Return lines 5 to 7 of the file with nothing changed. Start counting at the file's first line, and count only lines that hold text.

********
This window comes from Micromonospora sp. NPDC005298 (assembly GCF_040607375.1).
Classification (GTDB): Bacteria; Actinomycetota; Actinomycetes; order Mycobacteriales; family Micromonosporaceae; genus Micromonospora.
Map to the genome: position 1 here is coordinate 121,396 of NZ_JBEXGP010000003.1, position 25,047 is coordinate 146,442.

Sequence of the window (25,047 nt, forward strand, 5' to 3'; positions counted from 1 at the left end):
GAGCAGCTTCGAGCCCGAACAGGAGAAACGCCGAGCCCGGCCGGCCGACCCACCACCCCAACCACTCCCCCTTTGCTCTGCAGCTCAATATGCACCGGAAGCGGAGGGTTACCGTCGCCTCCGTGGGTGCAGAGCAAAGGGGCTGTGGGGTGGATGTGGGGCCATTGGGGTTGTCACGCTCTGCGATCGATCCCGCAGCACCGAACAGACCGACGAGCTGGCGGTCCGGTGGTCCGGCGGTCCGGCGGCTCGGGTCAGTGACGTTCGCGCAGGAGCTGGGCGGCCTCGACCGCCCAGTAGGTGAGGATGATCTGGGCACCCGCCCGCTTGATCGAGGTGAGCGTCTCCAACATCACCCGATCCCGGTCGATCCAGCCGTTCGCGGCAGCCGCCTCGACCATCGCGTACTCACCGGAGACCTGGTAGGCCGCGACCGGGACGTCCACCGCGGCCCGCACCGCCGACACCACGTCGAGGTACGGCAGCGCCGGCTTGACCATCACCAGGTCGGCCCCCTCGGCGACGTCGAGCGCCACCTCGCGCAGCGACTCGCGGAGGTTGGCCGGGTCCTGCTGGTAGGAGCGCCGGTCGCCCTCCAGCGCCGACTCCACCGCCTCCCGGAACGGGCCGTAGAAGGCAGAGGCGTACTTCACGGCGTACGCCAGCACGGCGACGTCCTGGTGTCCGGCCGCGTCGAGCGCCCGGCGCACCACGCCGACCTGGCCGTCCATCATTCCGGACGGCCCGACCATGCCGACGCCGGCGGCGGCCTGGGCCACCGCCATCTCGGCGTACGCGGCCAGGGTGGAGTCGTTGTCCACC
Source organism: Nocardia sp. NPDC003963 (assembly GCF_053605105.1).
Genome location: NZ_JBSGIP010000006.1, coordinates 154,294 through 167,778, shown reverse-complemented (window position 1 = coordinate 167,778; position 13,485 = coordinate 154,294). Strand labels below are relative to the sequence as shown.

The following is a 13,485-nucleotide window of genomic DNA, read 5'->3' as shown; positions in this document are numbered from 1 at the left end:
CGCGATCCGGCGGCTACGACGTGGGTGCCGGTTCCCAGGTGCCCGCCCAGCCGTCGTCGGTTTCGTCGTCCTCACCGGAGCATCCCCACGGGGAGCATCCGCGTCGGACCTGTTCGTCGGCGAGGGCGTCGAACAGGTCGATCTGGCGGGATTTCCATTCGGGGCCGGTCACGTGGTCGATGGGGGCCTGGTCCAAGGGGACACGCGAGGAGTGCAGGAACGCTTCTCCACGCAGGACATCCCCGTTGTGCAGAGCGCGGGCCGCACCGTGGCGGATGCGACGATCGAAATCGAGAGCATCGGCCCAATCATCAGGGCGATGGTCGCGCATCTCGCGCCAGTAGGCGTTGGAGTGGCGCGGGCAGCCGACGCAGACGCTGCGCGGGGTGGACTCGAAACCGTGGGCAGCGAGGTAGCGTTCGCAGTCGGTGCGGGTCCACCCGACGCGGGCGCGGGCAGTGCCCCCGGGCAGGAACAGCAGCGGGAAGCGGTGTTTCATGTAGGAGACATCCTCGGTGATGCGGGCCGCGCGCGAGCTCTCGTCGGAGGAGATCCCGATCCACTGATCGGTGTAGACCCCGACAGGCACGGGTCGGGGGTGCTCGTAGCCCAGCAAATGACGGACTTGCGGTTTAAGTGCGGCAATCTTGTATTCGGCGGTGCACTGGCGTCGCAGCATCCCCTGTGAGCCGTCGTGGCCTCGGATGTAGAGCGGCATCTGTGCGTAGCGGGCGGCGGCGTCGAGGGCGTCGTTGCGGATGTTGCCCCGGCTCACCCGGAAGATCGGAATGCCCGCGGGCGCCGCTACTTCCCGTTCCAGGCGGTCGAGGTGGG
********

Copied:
GAGCAGCTTCGAGCCCGAACAGGAGAAACGCCGAGCCCGGCCGGCCGACCCACCACCCCAACCACTCCCCCTTTGCTCTGCAGCTCAATATGCACCGGAAGCGGAGGGTTACCGTCGCCTCCGTGGGTGCAGAGCAAAGGGGCTGTGGGGTGGATGTGGGGCCATTGGGGTTGTCACGCTCTGCGATCGATCCCGCAGCACCGAACAGACCGACGAGCTGGCGGTCCGGTGGTCCGGCGGTCCGGCGGCTCGGGTCAGTGACGTTCGCGCAGGAGCTGGGCGGCCTCGACCGCCCAGTAGGTGAGGATGATCTGGGCACCCGCCCGCTTGATCGAGGTGAGCGTCTCCAACATCACCCGATCCCGGTCGATCCAGCCGTTCGCGGCAGCCGCCTCGACCATCGCGTACTCACCGGAGACCTGGTAGGCCGCGACCGGGACGTCCACCGCGGCCCGCACCGCCGACACCACGTCGAGGTACGGCAGCGCCGGCTTGACCATCACCAGGTCGGCCCCCTCGGCGACGTCGAGCGCCACCTCGCGCAGCGACTCGCGGAGGTTGGCCGGGTCCTGCTGGTAGGAGCGCCGGTCGCCCTCCAGCGCCGACTCCACCGCCTCCCGGAACGGGCCGTAGAAGGCAGAGGCGTACTTCACGGCGTACGCCAGCACGGCGACGTCCTGGTGTCCGGCCGCGTCGAGCGCCCGGCGCACCACGCCGACCTGGCCGTCCATCATTCCGGACGGCCCGACCATGCCGACGCCGGCGGCGGCCTGGGCCACCGCCATCTCGGCGTACGCGGCCAGGGTGGAGTCGTTGTCCACC
Source organism: Nocardia sp. NPDC003963 (assembly GCF_053605105.1).
Genome location: NZ_JBSGIP010000006.1, coordinates 154,294 through 167,778, shown reverse-complemented (window position 1 = coordinate 167,778; position 13,485 = coordinate 154,294). Strand labels below are relative to the sequence as shown.